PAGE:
3.4. DNA application and genetic engineering

3.5. Physical Chemistry and kinetics

3.5.1. Reaction reactions

3.5.1.1. Understanding the importance of the presence and function of reaction transition states

3.5.1.1.1. Understanding how reaction transition states influence temperature and reactant concentration on reaction rates

3.6. Enzyme kinetics

3.7. Nucleic acids

3.7.1. Describing and understanding purines and pyrimidines

3.7.1.1. How are these used to form nucleosides and nucleotides

3.7.1.1.1. Polymerisation of nucleotides

3.8. Biochemistry of sugars

3.9. Bioenergetics and metabolism

3.9.1. Glycolysis

3.9.2. Electron transport

3.9.3. Kerb cycle

3.9.4. Photosynthesis

4. Exercise nutrition and health

4.1. Metabolism

4.1.1. Catabolism and anabolism pathways

4.1.1.1. E.g. glycolysis

4.2. Energy balance

4.2.1. Energy systems

4.2.2. Energy expenditure and balance

4.2.3. Factors affecting energy expenditure

4.2.4. Exercise and energy expenditure

4.3. Data analysis in nutrition and exercise science

4.3.1. Using SPSS and nutritics

4.4. Research issues in nutrition and exercise science

4.5. Acute responses to physical activity and exercise

4.5.1. Chronic Acute responses in cardiovascular systems and respiratory system

4.6. Exercise, nutrition and health psychology

4.7. Chronic adaptation to physical activity and exercise

4.8. Experimenting

4.8.1. Anthropometric practical session

4.8.1.1. Screening and risk stratification

4.8.1.2. Cardiovascular response to physical activity

4.8.1.2.1. Fuel metabolism

4.8.2. Douglas bags and gas analysis

4.8.3. Food portions

4.9. Exercise and nutritional demands

4.10. Understanding extremes understanding and over nutrition

4.10.1. Understand the impacts of different types of under nutrition and over nutrition on mortality and morbidity

4.10.1.1. Understanding individual behavior, environmental factors and genetics affect overnutrition

4.11. Communicable and non-communicable diseases from a public health nutrition perspective,

4.12. Consolidation

5. History philosophy and practice

5.1. Understanding past studies, metrology and theroies

5.1.1. Testing hypothesis and analysis of results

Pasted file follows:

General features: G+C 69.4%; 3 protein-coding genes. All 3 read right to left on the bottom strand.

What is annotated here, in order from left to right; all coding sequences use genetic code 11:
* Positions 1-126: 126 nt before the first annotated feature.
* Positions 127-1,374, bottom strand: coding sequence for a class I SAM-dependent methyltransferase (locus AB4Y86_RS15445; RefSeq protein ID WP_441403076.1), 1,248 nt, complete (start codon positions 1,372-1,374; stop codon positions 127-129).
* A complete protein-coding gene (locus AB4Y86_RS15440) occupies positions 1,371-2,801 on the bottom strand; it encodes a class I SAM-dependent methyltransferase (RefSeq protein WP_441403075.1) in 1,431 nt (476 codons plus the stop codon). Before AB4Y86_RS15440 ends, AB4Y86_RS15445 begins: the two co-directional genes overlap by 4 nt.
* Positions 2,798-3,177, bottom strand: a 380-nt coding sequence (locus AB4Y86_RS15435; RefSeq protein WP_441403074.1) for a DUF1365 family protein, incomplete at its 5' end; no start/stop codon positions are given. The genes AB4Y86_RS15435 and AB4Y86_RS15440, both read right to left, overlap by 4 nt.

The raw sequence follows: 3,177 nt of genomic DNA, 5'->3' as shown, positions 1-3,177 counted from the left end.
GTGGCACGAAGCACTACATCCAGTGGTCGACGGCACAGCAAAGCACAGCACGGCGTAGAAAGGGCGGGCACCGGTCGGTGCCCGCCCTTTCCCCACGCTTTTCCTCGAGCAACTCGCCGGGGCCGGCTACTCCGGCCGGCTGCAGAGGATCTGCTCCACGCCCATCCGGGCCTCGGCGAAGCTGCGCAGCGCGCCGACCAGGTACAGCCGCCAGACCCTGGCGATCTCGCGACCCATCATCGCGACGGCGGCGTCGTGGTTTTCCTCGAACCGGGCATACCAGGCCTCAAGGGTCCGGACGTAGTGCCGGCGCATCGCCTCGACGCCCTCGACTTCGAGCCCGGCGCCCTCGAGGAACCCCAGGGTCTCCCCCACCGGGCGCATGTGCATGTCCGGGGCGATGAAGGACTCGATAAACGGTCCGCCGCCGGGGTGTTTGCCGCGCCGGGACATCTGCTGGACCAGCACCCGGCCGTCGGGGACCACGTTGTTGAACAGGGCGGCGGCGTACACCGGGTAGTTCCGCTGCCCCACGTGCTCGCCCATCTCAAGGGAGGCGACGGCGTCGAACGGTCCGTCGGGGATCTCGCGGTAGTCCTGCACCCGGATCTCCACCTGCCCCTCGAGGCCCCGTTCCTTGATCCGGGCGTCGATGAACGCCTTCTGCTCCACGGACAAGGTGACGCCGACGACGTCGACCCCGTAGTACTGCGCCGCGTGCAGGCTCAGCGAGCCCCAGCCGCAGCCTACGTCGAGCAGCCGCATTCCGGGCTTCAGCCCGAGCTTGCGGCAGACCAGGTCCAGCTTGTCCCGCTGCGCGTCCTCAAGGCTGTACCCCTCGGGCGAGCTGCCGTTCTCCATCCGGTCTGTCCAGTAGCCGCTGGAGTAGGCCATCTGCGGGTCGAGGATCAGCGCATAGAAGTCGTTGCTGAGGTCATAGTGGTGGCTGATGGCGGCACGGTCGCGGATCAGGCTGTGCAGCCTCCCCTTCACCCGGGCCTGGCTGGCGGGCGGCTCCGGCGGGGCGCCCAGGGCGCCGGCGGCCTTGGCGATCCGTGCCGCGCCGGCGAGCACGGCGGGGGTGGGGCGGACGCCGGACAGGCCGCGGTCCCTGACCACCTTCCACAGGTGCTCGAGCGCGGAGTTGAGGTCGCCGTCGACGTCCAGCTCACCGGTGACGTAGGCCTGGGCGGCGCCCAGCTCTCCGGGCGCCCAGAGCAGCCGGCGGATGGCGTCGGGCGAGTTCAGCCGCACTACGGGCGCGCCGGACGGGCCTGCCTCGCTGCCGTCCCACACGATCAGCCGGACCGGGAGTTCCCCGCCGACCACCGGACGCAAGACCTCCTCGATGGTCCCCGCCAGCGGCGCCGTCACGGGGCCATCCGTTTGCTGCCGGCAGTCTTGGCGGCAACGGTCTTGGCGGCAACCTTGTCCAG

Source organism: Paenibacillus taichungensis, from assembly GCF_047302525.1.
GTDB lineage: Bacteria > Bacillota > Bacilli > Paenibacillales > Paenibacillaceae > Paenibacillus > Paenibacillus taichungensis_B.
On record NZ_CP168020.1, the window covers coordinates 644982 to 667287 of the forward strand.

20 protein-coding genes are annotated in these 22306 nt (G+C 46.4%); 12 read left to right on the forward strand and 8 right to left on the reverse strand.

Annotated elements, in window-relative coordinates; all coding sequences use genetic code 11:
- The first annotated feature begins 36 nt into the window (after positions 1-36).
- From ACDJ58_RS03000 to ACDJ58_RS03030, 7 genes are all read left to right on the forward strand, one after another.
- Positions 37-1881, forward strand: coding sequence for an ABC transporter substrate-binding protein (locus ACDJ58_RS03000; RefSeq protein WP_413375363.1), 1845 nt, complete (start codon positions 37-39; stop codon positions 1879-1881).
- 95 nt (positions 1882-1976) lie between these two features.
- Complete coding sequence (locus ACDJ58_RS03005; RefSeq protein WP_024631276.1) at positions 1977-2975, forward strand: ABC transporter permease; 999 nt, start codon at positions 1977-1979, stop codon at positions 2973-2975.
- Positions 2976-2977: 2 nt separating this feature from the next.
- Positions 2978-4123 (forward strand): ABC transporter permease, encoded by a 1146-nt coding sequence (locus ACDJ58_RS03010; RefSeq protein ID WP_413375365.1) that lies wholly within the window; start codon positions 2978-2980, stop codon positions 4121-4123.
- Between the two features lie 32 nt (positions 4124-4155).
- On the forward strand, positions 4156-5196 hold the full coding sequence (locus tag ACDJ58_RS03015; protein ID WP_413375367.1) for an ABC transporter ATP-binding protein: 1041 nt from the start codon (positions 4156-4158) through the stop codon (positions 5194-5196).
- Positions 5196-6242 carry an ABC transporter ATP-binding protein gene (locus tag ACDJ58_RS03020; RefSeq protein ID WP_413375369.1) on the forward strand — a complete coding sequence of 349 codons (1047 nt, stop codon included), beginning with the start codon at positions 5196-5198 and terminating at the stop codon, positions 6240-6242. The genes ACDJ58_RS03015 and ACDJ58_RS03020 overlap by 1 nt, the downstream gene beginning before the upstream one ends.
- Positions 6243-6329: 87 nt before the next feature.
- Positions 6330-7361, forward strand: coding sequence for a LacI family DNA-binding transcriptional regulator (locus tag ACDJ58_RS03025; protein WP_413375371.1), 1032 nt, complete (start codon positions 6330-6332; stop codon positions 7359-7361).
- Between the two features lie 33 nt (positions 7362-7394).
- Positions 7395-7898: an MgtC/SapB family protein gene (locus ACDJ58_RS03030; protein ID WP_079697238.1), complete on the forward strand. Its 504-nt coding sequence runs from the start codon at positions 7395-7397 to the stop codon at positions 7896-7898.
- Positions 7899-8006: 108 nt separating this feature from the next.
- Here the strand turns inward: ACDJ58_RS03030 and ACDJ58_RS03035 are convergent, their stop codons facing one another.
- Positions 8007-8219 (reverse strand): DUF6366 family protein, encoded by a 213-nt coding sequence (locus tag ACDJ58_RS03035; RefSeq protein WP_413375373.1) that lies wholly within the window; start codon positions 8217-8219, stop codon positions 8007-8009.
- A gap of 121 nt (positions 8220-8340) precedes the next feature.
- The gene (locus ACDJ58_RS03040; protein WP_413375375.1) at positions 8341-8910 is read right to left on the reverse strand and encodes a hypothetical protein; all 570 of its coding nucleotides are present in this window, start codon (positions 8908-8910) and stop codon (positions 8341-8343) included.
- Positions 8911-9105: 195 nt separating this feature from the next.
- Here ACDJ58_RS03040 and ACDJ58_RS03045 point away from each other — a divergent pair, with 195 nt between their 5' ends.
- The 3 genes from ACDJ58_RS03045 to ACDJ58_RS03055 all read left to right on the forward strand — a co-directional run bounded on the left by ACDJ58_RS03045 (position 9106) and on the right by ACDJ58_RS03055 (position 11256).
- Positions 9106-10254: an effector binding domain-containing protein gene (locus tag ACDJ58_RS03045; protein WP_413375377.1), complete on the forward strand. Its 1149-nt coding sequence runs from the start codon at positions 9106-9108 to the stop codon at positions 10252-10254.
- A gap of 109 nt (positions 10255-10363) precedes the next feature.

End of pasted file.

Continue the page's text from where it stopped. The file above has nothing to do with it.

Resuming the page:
5.2. Conducting a starch iodine clock reaction

5.2.1. Using laboratory equipment and procedures

5.2.1.1. Micropipette

5.2.2. Producing data

5.2.2.1. Producing Scatter and line graphs

5.2.2.2. Statistical analysis such as standard deviation and variance

5.3. Reading and critically analyzing scientific

5.4. designing experiments

5.4.1. Thinking of back up methods and solutions when current methods do not work

6. Human physiology

6.1. Homeostasis

6.2. Cells

6.3. Connective tissues

6.4. Epithelia

6.4.1. Muscle force

6.5. Action Potentials

6.6. Muscles

6.6.1. Cardiac Muscles

6.7. Practical in dissecting Lamb's heart

6.8. Cardiac Cycle

6.8.1. Blood pressure

6.8.2. Blood

6.8.3. Respiration

6.8.3.1. Spirometry

6.9. Endocrine system

6.9.1. Feedback signalling

6.10. Autonomic control

6.10.1. Renal filtration

6.10.1.1. Renal Function

6.11. pH regulation

6.11.1. Fluid Balance

6.11.2. Acid base

6.12. Digestion

6.12.1. Hepatic

6.12.1.1. Responses to eating

6.13. Reproduction

7. Level 5

7.1. Diet in Health and Disease

7.1.1. Definitions of illness and welllbeing in health

7.1.1.1. Models of health and wellbeing

7.1.1.1.1. Dahlgren and Whiteland model of determinants of health

7.1.1.2. The three perspective in health

7.1.1.2.1. Disease

7.1.1.2.2. Illness

7.1.1.2.3. Sickness

7.1.2. Epidemiology of different study designs

7.1.3. Abstract writing

7.1.3.1. Introducing journals articles

7.1.3.2. Scientific Abstracts

7.1.4. Changes in dietary intake over time and place